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  • Sami Cattach

Vestibulodynia and Vulvodynia - The stinging, burning, raw sex pain

Vulvodynia, previously known as Vulvar Vestibulitis Syndrome, is a condition of pain in the vulvar area and can present differently for every woman. It is often characterised by stinging, burning, irritation, rawness and pain with sex and can vary in severity.

Vulvodynia has long been misunderstood until quite recently with research only emerging over the last 25 years. Finally, there are now some answers for women who have been suffering with this pain for many years, having seen numerous doctors and specialists and trialled many different treatments and medications without success.

Yes it can happen in the absence of infection, virus or any visible symptoms.

NO it is not 'just in your head'!

Firstly, a quick anatomy and latin lesson: The vulva is the external female genitalia and comprises of the labia and clitoris. The vestibule is the area within the labia minora and includes the introitus or opening of the vagina. The vagina is the internal organ and cannot be seen from the outside. The suffix ‘dynia’ means pain (the 'itis' in vestibulitis means inflammation, however inflammation is not always present so the name has been changed).

What is it?

Vulvodynia is a result of hypersensitivity of the nerves supplying the vulva and vestibule. The cause of this increased sensitivity is still mostly unknown, however there are several theories:

  • Chronic spasm and tightness of the pelvic floor muscles compressing the nerves that pass through them

  • Previous infection or virus that has since healed but has left the nerves flared up and irritated

  • Ongoing stretching of the nerves with extra movement in the joints of the pelvis

  • Direct injury to the nerve more centrally near the spinal cord or along its path to the pelvis

It can be present from the very first sexual experience, gradually develop over time, following menopause or after a particular event such as surgery or pregnancy. It can also occur in conjunction with Vaginismus or be related to a traumatic experience, however this is generally not the case.

Here are several sub-classifications of Vulvodynia:

Vulvodynia (VVD)

Often a more diffuse, broad area of pain. It can encompass the labia, and also the area of the inner thighs and upper legs, around the clitoris, anus and also the urethra (where you pass urine). May or may not cause pain with intercourse.

  • Unprovoked the negative sensation can be present constantly, regardless of touch or contact to the skin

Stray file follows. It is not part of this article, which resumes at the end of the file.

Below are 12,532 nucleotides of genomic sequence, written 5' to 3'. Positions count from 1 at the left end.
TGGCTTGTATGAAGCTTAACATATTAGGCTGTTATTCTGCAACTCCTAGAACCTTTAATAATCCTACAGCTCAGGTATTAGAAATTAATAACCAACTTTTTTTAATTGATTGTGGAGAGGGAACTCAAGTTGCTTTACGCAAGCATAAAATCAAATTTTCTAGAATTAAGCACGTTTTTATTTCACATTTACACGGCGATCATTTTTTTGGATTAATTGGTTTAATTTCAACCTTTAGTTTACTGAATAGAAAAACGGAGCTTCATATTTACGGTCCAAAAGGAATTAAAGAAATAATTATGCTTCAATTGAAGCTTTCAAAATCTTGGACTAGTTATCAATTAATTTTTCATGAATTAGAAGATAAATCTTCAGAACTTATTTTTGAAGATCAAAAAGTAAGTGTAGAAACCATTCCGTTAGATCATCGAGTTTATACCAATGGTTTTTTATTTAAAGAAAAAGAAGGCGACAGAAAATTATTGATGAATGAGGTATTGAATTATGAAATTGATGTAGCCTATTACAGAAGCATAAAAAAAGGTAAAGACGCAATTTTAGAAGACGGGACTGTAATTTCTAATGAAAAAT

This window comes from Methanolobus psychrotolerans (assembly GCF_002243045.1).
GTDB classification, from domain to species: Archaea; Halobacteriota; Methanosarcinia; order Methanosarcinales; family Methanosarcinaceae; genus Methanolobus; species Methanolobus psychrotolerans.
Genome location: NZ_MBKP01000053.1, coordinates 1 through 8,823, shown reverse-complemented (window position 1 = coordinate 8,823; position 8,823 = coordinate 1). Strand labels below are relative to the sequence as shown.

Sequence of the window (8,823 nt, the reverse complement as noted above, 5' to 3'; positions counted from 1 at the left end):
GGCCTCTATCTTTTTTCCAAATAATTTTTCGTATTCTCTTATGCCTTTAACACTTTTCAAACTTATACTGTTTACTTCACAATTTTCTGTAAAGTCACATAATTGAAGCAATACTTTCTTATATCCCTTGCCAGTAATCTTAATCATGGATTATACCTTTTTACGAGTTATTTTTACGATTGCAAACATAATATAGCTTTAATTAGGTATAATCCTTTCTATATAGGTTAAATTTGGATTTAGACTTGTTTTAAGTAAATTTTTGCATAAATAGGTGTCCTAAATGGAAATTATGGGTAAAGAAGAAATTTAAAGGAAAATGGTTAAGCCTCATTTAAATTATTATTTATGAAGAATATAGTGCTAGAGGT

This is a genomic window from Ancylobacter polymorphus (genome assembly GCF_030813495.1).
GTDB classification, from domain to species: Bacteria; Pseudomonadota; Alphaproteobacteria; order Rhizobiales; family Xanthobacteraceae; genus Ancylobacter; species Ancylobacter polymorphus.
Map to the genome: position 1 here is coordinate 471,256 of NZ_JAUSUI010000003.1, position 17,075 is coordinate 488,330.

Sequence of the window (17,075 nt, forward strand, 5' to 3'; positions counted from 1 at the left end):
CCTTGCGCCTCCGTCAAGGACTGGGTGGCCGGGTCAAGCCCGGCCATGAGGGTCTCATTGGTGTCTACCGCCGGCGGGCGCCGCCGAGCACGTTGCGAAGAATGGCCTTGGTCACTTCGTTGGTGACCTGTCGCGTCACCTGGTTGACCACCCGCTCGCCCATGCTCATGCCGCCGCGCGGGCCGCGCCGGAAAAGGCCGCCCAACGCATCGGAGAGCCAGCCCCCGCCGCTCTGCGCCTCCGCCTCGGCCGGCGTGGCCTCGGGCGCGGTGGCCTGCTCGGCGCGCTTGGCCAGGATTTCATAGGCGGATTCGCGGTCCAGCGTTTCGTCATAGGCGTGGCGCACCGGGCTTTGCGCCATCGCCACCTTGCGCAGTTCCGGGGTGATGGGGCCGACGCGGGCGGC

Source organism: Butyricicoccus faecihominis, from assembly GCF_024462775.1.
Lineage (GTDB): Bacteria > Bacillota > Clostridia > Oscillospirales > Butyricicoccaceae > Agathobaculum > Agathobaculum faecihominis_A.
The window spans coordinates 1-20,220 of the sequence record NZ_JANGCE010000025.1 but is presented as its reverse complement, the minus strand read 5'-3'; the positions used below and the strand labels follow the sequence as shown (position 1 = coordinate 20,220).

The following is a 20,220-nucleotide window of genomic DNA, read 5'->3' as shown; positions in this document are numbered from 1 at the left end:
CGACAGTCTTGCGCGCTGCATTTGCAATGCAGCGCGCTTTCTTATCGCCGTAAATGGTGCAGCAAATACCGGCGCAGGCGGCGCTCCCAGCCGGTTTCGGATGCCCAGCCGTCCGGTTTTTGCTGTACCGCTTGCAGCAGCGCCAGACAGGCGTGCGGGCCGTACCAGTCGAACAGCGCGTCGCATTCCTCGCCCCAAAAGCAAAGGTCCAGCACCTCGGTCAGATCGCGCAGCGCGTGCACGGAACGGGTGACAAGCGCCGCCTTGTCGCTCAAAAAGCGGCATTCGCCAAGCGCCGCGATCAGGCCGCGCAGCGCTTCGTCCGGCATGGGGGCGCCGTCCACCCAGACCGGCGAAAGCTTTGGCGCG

• Provoked painful sensations are only present when provoked. This can be any kind of physical contact such as tight clothing, wiping after bowel or bladder emptying, manual touch by yourself or another person.

Vestibulodynia (VBD) Most common

A more localised form, Vestibulodynia refers to pain only within the vestibule and around the opening of the vagina. Provoked pain more frequently occurs with penetration of the vagina including tampon use, digital palpation (finger insertion) and intercourse.


Again localised, specifically pain in or around the clitoris. May be provoked or unprovoked.

Within these classifications, the severity of the condition can determine the possibility and enjoyment that one can have from sexual intercourse. For some women it can prevent intercourse completely, while some may be able to tolerate it enough to have penetration.

How is it diagnosed?

  • History taking with symptoms as described above.

  • The Q-tip test. This is a simple test that can be done by your family doctor or Pelvic Health Physio to determine the irritability and sensitivity of the vulva and vestibule. It involves lightly touching the area with a Q-tip or cotton bud to see if the sensation is painful.

  • Observation may or may not show any redness or visible signs of soreness.

  • Differential Diagnosis. Additional tests may be conducted to rule out any infection or virus, skin conditions or systemic diseases.

What can be done about it?

Prevention: Optimise your pelvic health to prevent dysfunction of the pelvic floor muscles! (See Too Short, Too Long or Just Right). Avoid using chemical irritants around the vulva and vagina (See Vulvar Skin Care post).

Pelvic Health Physiotherapy: The safest (and often most effective!!) form of treatment for vulvodynia is Pelvic Health Physiotherapy. Treatment involves desensitizing and retraining the nerves of the vulvovaginal area, releasing the muscles of the pelvic floor and optimising their function with often very good results and a complete cure of the condition.

Medication: Some medications such as tricyclic anti-depressants have been shown to help manage the pain. However there are side-effects associated with any medication and they can take a long time to wean off.

Surgery: Generally a last resort as it is not guaranteed to work and can make the condition worse. Surgery for vestibulodynia involves removal of the skin of the vestibule and some of the irritated nerves. All surgeries have associated risks.

For other types of pain with intercourse, see Dyspareunia or Vaginismus

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